67 Facts About Massachusetts


Massachusetts is home to the urban core of Greater Boston, the largest metropolitan area in New England and a region profoundly influential upon American history, academia, and the research economy.

FactSnippet No. 446,041

Massachusetts was transformed into a manufacturing center during the Industrial Revolution.

FactSnippet No. 446,042

Massachusetts has played a powerful scientific, commercial, and cultural role in the history of the United States.

FactSnippet No. 446,043

In 2004, Massachusetts became the first U S state to legally recognize same-sex marriage as a result of the Massachusetts Supreme Judicial Court's decision in Goodridge v Department of Public Health, and Boston is a hub of LGBT culture and LGBT activism in the United States.

FactSnippet No. 446,044

Massachusetts residents have been described by the World Population Review as having the highest average IQ of all U S states, exceeding 104, and the state's public-school students place among the top tier in the world in academic performance.

FactSnippet No. 446,045

Massachusetts was originally inhabited by tribes of the Algonquian language family, including: Wampanoag, Narragansett, Nipmuc, Pocomtuc, Mahican, and Massachusett.

FactSnippet No. 446,046

The Massachusetts Bay banished dissenters such as Anne Hutchinson and Roger Williams due to religious and political conflict.

FactSnippet No. 446,047

In 1652 the Massachusetts legislature authorized John Hull to produce coinage.

FactSnippet No. 446,048

Massachusetts asked that a writ of Quo warranto be issued against Massachusetts for the violations.

FactSnippet No. 446,049

Massachusetts was a center of the movement for independence from Great Britain; colonists in Massachusetts had long uneasy relations with the British monarchy, including open rebellion under the Dominion of New England in the 1680s.

FactSnippet No. 446,050

In 1820, Maine separated from Massachusetts and entered the Union as the 23rd state as a result of the ratification of the Missouri Compromise.

FactSnippet No. 446,051

Massachusetts was the first state to recruit, train, and arm a Black regiment with White officers, the 54th Massachusetts Infantry Regiment.

FactSnippet No. 446,052

In 1852, Massachusetts became the first state to pass compulsory education laws.

FactSnippet No. 446,053

The 1969 closure of the Springfield Armory, in particular, spurred an exodus of high-paying jobs from Western Massachusetts, which suffered greatly as it de-industrialized during the last 40 years of the 20th century.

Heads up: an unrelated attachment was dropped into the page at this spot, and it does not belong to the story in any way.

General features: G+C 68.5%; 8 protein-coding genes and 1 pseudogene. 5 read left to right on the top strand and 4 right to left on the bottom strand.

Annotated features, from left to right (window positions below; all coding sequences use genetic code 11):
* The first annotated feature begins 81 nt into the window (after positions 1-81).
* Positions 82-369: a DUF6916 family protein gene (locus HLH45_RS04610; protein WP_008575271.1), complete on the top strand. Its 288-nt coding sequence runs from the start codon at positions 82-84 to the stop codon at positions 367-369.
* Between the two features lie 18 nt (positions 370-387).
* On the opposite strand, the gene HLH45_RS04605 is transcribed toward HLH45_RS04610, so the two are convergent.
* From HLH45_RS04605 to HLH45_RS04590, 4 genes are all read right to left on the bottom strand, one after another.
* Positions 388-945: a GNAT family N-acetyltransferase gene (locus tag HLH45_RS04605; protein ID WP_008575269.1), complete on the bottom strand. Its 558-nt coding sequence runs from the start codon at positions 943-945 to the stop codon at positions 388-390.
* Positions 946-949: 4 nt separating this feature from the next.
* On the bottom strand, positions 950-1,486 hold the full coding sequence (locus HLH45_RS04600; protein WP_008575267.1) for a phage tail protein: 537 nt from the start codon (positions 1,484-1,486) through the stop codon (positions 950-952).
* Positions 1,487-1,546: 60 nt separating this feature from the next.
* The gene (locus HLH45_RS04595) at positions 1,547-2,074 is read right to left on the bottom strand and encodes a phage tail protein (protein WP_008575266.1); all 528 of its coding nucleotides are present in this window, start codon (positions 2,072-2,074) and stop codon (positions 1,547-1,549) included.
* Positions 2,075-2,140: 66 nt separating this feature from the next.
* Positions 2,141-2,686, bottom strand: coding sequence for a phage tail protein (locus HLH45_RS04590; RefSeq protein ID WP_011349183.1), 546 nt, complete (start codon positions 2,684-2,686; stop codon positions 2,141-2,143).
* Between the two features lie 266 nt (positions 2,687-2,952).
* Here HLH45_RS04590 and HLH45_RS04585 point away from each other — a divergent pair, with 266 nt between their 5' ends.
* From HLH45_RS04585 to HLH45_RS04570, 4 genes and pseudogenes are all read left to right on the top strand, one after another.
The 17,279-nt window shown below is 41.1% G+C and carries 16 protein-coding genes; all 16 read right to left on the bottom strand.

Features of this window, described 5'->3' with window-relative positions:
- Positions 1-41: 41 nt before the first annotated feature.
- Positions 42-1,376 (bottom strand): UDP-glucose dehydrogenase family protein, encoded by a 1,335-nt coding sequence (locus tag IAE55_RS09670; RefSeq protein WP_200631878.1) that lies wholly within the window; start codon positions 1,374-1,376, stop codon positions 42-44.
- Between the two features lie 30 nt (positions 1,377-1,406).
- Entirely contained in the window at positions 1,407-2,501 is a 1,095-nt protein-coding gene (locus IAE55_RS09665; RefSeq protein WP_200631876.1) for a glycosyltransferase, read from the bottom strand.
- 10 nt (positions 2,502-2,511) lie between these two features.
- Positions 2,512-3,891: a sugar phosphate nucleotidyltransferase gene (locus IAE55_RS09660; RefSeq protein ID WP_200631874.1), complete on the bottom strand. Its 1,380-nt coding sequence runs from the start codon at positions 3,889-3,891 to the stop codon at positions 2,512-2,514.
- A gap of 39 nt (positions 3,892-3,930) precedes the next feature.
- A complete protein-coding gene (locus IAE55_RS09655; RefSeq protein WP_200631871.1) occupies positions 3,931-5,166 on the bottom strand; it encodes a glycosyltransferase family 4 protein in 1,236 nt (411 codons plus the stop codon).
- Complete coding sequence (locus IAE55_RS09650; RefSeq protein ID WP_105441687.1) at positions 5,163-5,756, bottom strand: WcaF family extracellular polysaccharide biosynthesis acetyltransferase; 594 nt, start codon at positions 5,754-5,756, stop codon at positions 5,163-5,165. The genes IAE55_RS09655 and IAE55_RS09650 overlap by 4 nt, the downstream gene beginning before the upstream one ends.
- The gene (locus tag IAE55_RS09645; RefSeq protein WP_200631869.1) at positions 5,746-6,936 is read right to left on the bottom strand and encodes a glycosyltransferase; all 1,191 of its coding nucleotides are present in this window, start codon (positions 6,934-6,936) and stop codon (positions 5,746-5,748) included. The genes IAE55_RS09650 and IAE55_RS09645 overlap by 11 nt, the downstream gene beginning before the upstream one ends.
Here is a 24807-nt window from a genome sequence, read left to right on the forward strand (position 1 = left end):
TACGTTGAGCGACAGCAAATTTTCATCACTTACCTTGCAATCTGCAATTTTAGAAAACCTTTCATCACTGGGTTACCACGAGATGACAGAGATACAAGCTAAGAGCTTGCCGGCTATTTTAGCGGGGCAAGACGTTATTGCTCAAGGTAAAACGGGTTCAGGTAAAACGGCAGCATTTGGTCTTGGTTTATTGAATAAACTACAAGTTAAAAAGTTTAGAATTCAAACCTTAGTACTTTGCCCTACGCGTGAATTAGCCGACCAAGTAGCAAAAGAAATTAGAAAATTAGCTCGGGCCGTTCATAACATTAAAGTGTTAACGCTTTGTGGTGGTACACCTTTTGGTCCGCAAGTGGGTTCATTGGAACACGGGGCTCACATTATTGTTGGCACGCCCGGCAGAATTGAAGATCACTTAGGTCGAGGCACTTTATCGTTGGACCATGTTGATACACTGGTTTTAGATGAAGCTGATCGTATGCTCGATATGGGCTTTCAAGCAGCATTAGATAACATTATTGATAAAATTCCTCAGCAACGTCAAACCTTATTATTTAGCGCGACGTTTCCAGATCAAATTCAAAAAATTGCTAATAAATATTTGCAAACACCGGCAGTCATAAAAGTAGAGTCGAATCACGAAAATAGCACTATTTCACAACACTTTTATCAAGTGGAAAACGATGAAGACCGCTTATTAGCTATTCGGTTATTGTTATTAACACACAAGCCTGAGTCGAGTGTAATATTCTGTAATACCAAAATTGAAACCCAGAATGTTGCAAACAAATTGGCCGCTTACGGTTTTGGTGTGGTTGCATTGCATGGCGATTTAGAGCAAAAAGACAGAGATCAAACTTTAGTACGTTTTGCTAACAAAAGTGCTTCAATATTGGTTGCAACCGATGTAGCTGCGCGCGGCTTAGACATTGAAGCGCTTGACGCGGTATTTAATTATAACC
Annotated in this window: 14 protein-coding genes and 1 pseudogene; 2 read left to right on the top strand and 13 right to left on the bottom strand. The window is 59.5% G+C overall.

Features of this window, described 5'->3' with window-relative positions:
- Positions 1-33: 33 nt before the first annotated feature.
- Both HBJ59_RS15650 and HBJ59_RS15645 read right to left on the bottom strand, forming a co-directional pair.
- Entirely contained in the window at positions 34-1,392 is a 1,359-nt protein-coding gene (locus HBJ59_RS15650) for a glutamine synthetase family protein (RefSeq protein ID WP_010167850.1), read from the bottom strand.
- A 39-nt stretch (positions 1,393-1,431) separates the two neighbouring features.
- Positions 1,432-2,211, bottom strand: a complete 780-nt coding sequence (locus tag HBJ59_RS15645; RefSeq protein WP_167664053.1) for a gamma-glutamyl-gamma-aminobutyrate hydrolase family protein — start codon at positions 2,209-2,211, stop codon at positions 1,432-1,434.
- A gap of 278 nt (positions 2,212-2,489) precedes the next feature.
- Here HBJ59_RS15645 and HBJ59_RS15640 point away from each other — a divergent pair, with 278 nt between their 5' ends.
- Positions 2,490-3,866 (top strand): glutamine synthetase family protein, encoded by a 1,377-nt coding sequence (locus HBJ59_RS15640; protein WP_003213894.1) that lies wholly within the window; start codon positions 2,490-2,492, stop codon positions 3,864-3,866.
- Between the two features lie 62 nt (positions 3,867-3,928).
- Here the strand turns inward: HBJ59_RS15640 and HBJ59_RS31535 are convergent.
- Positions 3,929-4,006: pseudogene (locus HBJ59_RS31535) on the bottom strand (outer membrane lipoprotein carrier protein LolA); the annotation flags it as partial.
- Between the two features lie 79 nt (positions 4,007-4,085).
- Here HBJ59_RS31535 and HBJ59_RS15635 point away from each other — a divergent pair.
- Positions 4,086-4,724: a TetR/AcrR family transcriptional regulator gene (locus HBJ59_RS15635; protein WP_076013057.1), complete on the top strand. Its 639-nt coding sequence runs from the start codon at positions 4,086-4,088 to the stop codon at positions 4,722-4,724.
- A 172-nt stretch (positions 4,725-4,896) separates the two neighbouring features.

FactSnippet No. 446,054

In Eastern Massachusetts, following World WarII, the economy was transformed from one based on heavy industry into a service-based economy.

FactSnippet No. 446,055

In 1966, Massachusetts became the first state to directly elect an African American to the U S senate with Edward Brooke.

FactSnippet No. 446,056

On May 17, 2004, Massachusetts became the first state in the U S to legalize same-sex marriage after a Massachusetts Supreme Judicial Court ruling in November 2003 determined that the exclusion of same-sex couples from the right to a civil marriage was unconstitutional.

FactSnippet No. 446,057

On November 8, 2016, Massachusetts voted in favor of the Massachusetts Marijuana Legalization Initiative, known as Question 4.

FactSnippet No. 446,058

Massachusetts is located along the Atlantic Flyway, a major route for migratory waterfowl along the eastern coast.

FactSnippet No. 446,059

Lakes in central Massachusetts provide habitat for many species of fish and waterfowl, but some species such as the common loon are becoming rare.

FactSnippet No. 446,060

Climate change in Massachusetts will affect both urban and rural environments, including forestry, fisheries, agriculture, and coastal development.

FactSnippet No. 446,061

State of Massachusetts has developed a plethora of incentives to encourage the implementation of renewable energy and efficient appliances and home facilities.

FactSnippet No. 446,062

Massachusetts is the fastest-growing state in New England and the 25th fastest-growing state in the United States.

FactSnippet No. 446,063

Many areas of Massachusetts showed relatively stable population trends between 2000 and 2010.